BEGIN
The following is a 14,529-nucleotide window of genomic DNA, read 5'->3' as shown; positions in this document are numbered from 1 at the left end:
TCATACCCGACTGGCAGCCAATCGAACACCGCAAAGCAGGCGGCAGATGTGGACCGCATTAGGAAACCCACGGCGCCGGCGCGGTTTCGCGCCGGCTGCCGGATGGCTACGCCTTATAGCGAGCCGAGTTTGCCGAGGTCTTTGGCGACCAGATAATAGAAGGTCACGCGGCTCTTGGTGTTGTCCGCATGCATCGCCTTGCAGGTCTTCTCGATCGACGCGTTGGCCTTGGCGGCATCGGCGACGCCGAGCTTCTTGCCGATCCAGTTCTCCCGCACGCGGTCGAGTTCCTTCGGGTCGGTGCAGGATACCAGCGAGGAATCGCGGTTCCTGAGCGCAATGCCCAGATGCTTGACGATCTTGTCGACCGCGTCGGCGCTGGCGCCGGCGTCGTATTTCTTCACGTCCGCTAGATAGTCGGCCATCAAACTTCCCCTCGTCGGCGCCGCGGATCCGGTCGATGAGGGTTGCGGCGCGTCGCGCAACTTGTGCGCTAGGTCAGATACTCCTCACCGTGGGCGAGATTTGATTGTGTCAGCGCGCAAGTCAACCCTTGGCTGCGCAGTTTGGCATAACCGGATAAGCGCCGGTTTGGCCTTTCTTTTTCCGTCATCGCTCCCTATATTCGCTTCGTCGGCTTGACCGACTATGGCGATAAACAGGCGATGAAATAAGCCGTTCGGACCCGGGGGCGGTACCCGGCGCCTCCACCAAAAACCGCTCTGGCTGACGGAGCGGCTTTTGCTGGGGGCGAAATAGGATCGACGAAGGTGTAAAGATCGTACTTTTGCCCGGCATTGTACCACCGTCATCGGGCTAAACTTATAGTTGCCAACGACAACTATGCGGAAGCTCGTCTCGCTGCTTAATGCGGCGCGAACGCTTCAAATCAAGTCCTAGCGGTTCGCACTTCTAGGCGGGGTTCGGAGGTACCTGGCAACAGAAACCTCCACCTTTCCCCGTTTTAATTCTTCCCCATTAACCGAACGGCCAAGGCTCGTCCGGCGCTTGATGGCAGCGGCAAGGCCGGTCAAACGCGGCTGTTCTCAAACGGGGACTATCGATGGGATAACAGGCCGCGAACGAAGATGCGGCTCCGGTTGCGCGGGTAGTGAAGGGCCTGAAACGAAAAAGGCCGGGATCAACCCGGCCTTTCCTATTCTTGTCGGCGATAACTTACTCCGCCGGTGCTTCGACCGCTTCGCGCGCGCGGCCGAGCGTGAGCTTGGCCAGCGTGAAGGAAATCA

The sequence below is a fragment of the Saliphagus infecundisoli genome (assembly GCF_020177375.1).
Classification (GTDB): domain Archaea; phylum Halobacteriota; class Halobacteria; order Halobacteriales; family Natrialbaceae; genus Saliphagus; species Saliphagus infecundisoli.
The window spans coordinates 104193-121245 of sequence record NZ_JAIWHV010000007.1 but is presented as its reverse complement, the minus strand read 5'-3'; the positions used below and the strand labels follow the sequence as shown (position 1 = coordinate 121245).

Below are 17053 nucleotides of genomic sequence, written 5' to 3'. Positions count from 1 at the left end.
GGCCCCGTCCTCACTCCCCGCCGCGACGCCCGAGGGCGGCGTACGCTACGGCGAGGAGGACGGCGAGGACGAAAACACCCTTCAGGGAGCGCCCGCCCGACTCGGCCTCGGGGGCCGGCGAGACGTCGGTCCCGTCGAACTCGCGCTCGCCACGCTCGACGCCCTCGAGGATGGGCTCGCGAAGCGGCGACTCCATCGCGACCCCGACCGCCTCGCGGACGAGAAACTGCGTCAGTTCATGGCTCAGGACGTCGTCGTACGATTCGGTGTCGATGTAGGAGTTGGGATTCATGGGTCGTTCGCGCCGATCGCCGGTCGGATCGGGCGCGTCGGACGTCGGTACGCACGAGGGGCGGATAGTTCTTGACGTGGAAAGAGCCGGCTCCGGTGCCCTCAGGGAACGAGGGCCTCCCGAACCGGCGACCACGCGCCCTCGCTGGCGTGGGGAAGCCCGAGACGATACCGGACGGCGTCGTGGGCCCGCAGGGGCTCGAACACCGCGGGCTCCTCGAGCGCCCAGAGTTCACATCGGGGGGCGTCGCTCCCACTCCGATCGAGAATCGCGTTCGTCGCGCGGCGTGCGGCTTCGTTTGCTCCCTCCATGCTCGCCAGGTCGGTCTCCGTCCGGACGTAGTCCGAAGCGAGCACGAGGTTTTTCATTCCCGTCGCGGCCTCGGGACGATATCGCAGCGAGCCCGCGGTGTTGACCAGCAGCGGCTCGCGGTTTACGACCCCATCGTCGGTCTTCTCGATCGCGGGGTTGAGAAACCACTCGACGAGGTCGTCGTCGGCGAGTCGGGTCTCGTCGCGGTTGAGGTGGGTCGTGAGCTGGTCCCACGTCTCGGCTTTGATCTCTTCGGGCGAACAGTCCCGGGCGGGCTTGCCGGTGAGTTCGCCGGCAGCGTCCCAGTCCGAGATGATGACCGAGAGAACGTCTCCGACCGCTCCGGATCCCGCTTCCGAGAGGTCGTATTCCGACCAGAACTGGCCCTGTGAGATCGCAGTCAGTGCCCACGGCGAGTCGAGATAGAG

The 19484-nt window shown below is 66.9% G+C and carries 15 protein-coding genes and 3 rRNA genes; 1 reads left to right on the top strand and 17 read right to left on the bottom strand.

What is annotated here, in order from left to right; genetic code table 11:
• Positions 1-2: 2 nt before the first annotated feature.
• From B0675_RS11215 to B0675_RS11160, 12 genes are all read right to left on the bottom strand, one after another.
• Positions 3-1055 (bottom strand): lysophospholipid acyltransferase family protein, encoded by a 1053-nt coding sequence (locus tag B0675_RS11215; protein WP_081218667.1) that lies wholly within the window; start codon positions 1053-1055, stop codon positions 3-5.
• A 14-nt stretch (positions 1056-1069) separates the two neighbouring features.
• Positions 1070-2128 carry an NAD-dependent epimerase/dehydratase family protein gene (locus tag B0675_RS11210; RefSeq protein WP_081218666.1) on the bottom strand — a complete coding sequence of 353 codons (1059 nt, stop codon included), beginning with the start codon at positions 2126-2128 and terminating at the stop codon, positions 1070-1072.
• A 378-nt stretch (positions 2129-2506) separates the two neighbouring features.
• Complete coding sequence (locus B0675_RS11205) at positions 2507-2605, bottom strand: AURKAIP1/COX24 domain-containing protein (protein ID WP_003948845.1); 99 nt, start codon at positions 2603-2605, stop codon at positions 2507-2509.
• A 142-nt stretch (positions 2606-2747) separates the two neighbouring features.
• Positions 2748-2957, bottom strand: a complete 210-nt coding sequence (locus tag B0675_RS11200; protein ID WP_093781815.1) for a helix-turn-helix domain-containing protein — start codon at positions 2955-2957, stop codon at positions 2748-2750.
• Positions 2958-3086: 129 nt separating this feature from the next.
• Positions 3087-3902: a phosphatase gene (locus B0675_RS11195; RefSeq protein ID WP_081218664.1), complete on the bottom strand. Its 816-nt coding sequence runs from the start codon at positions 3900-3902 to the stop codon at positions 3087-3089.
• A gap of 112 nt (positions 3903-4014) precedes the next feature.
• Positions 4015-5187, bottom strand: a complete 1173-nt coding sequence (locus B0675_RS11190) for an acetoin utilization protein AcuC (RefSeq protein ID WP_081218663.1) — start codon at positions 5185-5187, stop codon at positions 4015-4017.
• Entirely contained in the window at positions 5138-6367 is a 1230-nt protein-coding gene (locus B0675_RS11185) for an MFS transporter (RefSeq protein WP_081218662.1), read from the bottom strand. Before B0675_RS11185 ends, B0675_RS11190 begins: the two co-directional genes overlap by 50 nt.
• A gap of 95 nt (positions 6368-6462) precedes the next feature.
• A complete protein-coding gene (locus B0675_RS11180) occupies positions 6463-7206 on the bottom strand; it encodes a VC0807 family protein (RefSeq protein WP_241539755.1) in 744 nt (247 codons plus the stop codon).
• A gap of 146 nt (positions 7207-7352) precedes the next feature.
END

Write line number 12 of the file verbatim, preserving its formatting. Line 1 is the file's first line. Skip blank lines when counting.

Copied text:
• Positions 3-1055 (bottom strand): lysophospholipid acyltransferase family protein, encoded by a 1053-nt coding sequence (locus tag B0675_RS11215; protein WP_081218667.1) that lies wholly within the window; start codon positions 1053-1055, stop codon positions 3-5.